The platform whereon the ordnance lay was whole bodies of long pine-trees, whereof there is great plenty, laid across one on another and some little earth amongst. There were in it thirteen or fourteen great pieces of brass ordnance and a chest unbroken up, having in it the value of some two thousand pounds sterling, by estimation, of the king's treasure, to pay the soldiers of that place, who were a hundred and fifty men.
The fort thus won, which they called St. John's Fort, and the day opened, we assayed to go to the town, but could not by reason of some rivers and broken ground which was between the two places. And therefore being enforced to embark again into our pinnaces, we went thither upon the great main river, which is called, as also the town, by the name of St. Augustine. At our approaching to land, there were some that began to shew themselves, and to bestow some few shot upon us, but presently withdrew themselves. And in their running thus away, the Sergeant-Major finding one of their horses ready saddled and bridled, took the same to follow the chase; and so overgoing all his company, was by one laid behind a bush shot through the head; and falling down therewith, was by the same and two or three more, stabbed in three or four places of his body with swords and daggers, before any could come near to his rescue. His death was much lamented, being in very deed an honest wise gentleman, and soldier of good experience, and of as great courage as any man might be.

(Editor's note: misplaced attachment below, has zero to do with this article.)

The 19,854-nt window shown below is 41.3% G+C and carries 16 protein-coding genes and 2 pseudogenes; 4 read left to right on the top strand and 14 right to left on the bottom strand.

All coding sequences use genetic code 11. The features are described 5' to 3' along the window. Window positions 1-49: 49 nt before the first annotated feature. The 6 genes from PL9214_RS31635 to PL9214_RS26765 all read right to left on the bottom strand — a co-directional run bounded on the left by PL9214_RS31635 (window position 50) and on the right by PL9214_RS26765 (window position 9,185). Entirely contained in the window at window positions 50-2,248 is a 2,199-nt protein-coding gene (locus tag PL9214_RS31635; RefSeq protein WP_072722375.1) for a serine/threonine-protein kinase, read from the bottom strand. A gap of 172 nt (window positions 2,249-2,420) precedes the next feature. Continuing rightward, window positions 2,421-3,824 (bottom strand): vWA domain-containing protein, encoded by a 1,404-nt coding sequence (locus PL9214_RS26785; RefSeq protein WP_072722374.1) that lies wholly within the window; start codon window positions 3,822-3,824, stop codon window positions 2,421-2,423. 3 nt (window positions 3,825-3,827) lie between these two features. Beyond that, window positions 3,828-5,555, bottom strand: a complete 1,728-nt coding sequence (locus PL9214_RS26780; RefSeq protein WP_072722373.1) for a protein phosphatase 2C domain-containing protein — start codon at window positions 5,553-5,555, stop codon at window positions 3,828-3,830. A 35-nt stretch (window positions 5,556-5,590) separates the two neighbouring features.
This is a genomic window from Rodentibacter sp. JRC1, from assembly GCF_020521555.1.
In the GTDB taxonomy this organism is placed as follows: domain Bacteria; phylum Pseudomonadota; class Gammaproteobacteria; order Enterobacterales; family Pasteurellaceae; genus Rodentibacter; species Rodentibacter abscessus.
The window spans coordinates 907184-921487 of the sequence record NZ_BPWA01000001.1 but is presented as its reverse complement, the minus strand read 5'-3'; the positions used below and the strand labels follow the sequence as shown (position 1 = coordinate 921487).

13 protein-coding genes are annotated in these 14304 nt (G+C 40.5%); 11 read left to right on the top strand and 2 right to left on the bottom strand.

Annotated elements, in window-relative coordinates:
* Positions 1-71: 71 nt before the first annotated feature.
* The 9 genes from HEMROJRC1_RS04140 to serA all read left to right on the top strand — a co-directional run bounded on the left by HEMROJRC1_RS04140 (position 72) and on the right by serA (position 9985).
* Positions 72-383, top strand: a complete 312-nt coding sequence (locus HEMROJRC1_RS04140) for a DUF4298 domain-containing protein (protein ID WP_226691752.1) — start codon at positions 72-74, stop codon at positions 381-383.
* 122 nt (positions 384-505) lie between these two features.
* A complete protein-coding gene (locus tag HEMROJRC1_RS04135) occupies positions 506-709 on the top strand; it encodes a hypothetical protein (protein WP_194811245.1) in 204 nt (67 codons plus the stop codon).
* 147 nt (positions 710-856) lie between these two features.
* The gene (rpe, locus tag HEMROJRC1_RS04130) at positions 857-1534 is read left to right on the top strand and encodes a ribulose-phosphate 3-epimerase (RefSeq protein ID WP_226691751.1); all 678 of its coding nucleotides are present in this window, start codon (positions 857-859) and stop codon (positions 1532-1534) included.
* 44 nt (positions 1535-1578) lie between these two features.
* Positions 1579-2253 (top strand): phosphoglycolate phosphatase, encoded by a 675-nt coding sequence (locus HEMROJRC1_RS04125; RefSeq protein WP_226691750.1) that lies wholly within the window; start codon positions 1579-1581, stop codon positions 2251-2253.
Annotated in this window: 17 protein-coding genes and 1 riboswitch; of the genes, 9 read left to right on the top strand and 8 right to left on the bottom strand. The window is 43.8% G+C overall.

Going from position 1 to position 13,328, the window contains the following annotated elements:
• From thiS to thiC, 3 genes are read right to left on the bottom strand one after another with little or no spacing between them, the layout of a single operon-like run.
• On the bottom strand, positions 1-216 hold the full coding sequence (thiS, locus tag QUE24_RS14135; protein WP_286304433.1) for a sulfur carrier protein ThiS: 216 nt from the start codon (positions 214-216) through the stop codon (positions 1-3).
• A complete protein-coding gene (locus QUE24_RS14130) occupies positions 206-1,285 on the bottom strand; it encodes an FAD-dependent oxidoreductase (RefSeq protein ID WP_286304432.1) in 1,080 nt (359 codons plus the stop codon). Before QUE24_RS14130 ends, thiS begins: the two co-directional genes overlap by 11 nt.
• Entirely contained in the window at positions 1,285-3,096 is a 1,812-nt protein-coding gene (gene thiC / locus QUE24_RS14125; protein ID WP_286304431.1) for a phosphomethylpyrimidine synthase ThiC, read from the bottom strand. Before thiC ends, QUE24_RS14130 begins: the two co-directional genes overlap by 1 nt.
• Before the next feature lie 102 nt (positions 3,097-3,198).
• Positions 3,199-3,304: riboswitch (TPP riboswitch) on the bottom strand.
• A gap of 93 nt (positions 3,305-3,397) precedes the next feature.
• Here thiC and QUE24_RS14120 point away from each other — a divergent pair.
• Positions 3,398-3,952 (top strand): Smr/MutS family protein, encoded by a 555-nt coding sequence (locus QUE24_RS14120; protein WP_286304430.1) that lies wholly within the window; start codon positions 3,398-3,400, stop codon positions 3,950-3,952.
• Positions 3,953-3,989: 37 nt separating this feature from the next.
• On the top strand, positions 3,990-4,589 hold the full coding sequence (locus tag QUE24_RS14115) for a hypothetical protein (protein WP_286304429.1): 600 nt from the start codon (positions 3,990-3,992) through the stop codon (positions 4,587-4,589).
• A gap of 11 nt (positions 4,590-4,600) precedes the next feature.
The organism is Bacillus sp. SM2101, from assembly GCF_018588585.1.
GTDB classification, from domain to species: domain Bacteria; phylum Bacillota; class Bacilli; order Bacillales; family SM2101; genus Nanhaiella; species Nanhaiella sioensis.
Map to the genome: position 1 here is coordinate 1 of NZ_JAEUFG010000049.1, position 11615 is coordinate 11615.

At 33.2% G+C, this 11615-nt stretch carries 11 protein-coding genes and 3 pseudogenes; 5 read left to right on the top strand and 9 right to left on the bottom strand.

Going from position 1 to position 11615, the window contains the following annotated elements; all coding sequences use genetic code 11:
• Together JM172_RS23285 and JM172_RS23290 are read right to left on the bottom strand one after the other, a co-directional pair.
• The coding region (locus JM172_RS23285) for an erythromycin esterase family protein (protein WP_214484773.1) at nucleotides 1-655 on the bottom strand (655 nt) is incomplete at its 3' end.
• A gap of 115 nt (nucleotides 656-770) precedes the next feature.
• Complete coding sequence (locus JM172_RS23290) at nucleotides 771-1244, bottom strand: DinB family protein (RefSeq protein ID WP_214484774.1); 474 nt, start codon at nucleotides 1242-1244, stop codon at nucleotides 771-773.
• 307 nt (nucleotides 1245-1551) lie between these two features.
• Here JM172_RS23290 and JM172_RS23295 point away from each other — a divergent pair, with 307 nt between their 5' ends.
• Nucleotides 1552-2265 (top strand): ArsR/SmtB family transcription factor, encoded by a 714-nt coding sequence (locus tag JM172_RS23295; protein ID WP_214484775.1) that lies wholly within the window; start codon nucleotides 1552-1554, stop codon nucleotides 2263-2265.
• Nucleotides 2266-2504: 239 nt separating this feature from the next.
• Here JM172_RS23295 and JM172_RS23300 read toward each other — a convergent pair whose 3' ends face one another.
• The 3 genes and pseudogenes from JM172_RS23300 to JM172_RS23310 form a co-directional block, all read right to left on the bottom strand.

In this place called St. Augustine we understood the king did keep, as is before said, 150 soldiers, and at another place some dozen leagues beyond to the northwards, called St. Helena, he did there likewise keep 150 more, serving there for no other purpose than to keep all other nations from inhabiting any part of all that coast; the government whereof was committed to one Pedro Melendez, marquis, nephew to that Melendez the Admiral, who had overthrown Master John Hawkins in the Bay of Mexico some 17 or 18 years ago. This governor had charge of both places, but was at this time in this place, and one of the first that left the same.